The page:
Along with John Waters, Cal Ripken Jr. and precious few others, Barry Levinson holds a special designation in the hearts of Charm City’s citizenry: hometown hero.

Besides winning the Academy Award for Best Director for 1988’s “Rain Man” and for directing such hits as “Good Morning, Vietnam,” “Bugsy” and “The Natural,” Levinson set his acclaimed quartet of films in his native Baltimore: “Diner,” “Tin Men,” “Avalon” and “Liberty Heights.”

Levinson’s newest film, “The Wizard of Lies,” about stockbroker, investment advisor and financier Bernie Madoff, will air May 20 on HBO. The film starring Robert De Niro and Michelle Pfeiffer will also be presented May 4 at 4 p.m. on the second day of the 19th annual Maryland Film Festival.

It will be the first feature film shown at the recently renovated Stavros Niarchos Parkway Theatre at 5 W. North Avenue. Levinson is scheduled to be on hand to introduce the film. His documentary “Diner Guys” opened the first Maryland Film Festival in 1999.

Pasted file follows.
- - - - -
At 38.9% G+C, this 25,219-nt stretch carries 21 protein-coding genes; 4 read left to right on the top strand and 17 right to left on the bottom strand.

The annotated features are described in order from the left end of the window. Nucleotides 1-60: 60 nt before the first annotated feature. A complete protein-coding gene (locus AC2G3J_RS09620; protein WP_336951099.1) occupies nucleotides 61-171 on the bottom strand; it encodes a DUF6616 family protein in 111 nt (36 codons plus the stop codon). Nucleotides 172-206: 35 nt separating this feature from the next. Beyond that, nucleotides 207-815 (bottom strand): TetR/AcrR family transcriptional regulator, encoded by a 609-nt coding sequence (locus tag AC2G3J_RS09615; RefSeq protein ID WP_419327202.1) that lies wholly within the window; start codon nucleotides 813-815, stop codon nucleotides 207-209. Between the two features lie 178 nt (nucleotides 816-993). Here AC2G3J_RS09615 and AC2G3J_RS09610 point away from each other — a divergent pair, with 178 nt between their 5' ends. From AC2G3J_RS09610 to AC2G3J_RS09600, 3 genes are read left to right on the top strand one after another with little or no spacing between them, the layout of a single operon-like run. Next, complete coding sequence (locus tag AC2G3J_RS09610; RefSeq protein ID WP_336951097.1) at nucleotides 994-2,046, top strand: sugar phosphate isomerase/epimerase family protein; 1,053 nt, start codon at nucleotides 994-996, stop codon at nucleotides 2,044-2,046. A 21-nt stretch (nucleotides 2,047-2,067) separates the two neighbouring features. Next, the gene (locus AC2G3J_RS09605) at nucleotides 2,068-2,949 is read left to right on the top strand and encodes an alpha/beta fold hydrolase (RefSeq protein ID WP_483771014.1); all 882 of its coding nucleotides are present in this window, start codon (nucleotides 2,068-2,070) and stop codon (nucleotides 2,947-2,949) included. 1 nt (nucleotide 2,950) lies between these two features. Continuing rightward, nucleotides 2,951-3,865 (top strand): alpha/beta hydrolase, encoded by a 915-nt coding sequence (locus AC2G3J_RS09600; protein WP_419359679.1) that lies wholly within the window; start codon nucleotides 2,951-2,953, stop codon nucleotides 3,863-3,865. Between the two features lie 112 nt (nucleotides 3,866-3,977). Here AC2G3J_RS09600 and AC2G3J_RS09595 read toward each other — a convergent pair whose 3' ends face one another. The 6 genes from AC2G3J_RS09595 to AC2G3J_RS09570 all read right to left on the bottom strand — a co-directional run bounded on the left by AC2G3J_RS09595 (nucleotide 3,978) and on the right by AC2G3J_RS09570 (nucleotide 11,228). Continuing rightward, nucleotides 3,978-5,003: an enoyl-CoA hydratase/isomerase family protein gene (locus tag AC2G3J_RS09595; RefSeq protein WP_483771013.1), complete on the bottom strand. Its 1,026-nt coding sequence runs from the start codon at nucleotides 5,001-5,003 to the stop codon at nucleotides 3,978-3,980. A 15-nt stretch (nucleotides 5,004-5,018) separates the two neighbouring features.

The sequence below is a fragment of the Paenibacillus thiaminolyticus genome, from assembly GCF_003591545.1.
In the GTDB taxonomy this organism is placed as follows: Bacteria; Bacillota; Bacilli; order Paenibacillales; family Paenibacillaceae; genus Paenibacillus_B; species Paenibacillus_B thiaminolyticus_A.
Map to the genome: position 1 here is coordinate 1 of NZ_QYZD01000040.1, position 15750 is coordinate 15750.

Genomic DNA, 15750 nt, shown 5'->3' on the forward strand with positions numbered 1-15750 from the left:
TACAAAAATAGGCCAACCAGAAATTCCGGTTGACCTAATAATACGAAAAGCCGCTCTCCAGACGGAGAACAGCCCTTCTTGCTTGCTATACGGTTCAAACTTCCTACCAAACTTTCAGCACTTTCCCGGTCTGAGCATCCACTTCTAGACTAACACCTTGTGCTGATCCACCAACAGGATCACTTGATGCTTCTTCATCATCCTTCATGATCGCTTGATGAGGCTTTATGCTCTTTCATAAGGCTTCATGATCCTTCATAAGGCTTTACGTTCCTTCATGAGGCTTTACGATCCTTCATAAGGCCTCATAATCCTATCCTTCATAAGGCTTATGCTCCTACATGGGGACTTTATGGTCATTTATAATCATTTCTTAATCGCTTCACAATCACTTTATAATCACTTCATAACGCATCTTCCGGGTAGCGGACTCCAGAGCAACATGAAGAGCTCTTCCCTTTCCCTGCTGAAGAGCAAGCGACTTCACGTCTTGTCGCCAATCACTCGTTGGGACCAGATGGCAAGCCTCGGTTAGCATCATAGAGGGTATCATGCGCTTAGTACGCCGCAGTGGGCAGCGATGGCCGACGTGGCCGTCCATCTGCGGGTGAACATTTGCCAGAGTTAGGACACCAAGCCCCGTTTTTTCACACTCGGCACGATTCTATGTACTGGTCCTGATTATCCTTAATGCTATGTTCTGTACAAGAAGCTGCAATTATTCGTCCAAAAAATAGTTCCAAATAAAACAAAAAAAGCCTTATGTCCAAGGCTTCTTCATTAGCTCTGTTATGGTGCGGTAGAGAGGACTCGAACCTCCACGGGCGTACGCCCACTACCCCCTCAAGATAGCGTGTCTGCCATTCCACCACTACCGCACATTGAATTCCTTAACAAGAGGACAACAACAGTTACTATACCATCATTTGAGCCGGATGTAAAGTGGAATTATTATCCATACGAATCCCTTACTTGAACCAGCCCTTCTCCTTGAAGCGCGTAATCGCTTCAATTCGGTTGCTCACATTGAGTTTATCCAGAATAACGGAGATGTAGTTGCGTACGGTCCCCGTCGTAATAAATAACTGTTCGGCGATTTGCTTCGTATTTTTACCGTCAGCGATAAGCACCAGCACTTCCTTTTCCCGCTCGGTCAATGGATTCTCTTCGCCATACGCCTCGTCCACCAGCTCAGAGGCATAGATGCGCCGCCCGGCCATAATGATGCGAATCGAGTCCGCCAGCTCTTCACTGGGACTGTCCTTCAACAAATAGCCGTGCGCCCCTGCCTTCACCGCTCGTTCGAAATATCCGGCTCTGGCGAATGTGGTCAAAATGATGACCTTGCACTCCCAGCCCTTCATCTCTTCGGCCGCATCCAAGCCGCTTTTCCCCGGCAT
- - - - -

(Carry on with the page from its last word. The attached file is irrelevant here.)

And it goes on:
In a recent half-hour phone interview, Jmore spoke to Levinson, 75, about his latest film, career and Baltimore roots.

Jmore: What attracted you to “The Wizard of Lies”?

Levinson: When I looked at the material prior to having the rewrite done, it reminded me loosely of Arthur Miller’s “All My Sons.” The greed of the father destroyed his sons and other airmen, and ultimately that greed destroyed his whole family in the play. I thought there are connections you can make to Madoff.  He destroyed his family and thousands of other people. You can understand Madoff in how he deals with his family. This is the man, and at the same time this is the monster. That’s the approach to the final draft of the script, which is sort of interesting because it was written by my son, Sam Levinson.